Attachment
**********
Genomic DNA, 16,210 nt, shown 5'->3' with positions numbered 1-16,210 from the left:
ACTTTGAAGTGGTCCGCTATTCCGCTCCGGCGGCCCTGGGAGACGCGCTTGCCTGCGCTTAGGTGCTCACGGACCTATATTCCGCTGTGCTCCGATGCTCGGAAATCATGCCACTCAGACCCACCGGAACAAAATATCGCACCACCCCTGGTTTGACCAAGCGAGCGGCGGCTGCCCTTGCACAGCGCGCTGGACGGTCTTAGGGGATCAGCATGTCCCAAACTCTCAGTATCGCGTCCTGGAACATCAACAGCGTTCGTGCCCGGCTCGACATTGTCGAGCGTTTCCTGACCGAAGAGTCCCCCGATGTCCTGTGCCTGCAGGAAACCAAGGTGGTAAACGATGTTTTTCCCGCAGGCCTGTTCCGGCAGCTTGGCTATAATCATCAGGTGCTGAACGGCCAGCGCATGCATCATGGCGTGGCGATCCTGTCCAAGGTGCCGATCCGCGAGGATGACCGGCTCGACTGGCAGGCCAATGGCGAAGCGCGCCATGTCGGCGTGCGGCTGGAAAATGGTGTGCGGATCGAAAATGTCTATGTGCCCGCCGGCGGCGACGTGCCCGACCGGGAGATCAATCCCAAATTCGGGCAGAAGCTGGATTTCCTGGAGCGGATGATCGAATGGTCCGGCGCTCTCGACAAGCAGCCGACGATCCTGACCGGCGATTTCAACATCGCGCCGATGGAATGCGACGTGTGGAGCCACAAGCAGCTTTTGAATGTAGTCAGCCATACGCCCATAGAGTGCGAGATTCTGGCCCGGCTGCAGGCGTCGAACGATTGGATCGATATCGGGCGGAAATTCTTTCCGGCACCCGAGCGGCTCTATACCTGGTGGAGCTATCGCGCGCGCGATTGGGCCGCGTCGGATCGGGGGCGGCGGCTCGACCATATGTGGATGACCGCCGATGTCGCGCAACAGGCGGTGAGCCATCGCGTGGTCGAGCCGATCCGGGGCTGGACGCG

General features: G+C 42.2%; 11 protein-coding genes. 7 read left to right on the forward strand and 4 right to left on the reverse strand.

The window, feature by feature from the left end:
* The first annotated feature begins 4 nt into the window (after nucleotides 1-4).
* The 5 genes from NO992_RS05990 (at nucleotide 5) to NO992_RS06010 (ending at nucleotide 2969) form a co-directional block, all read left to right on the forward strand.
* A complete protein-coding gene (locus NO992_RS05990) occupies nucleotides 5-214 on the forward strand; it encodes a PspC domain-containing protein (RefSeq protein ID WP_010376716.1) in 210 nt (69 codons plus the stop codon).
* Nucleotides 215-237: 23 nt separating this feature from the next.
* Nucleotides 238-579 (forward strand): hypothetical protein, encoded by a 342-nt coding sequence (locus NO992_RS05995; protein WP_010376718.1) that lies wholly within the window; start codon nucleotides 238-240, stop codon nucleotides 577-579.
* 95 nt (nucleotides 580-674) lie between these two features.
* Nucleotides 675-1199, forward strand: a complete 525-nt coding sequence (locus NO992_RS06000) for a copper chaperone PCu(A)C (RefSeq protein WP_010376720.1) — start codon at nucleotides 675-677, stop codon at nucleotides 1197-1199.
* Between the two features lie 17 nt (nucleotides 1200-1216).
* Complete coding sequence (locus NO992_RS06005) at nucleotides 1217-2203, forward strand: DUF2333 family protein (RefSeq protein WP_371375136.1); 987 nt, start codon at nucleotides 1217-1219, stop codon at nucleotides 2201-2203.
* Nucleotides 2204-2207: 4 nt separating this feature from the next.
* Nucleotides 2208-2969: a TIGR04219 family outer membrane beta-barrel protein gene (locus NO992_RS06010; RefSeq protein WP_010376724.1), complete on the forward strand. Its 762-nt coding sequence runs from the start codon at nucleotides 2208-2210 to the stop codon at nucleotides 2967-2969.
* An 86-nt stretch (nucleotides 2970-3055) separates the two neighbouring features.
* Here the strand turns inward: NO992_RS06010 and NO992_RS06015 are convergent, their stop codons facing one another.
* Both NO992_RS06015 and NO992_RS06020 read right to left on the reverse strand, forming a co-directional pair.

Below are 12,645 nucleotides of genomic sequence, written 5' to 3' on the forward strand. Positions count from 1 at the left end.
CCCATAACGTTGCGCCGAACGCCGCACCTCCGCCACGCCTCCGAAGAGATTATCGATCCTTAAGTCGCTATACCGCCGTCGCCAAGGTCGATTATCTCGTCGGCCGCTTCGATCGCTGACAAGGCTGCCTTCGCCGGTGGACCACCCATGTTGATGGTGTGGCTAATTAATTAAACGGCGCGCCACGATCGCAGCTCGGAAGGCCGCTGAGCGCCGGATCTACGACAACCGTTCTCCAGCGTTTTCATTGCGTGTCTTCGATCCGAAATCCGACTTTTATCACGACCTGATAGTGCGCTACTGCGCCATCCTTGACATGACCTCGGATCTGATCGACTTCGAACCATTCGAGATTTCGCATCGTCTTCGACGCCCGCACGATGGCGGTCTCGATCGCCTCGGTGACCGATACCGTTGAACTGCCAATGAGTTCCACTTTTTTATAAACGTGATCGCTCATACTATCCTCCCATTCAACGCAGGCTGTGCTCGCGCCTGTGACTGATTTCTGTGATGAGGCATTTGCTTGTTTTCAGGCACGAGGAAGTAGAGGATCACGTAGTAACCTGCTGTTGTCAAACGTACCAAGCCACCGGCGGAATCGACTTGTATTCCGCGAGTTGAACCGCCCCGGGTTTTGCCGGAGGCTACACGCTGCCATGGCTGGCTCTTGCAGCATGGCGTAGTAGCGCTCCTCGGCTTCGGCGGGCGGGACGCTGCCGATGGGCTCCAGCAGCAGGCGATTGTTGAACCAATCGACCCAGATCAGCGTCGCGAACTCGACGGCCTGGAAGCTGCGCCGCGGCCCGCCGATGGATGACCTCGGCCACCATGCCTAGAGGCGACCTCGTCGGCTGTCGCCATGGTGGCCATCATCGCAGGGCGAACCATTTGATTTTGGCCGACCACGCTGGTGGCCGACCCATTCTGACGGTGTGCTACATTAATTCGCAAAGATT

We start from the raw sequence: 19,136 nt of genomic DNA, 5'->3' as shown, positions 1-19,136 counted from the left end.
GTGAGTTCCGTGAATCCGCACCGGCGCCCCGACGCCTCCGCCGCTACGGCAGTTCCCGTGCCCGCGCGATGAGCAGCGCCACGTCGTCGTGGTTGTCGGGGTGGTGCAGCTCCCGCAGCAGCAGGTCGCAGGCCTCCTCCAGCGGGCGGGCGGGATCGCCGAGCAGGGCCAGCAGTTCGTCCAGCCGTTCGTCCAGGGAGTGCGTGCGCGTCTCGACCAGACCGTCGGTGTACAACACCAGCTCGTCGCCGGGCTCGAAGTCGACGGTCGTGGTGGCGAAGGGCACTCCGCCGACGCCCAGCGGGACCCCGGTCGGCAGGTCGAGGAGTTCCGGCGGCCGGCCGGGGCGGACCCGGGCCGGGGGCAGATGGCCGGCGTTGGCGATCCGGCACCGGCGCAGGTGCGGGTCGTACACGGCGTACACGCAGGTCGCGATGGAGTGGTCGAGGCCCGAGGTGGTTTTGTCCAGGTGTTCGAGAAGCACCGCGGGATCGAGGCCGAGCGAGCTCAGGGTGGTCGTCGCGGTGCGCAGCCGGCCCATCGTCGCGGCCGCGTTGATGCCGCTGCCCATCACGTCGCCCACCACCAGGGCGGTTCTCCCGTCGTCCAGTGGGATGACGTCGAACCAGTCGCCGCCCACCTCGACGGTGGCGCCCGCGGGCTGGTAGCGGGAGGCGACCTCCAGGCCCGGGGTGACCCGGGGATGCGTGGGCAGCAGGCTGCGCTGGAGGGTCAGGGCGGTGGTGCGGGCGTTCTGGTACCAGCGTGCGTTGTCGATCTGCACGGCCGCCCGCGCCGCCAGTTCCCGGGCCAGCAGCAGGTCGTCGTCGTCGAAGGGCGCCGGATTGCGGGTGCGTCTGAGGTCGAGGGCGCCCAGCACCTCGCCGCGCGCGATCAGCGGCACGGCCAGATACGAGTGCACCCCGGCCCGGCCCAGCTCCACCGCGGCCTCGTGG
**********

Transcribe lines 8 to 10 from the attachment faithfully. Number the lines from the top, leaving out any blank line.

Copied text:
* Nucleotides 215-237: 23 nt separating this feature from the next.
* Nucleotides 238-579 (forward strand): hypothetical protein, encoded by a 342-nt coding sequence (locus NO992_RS05995; protein WP_010376718.1) that lies wholly within the window; start codon nucleotides 238-240, stop codon nucleotides 577-579.
* 95 nt (nucleotides 580-674) lie between these two features.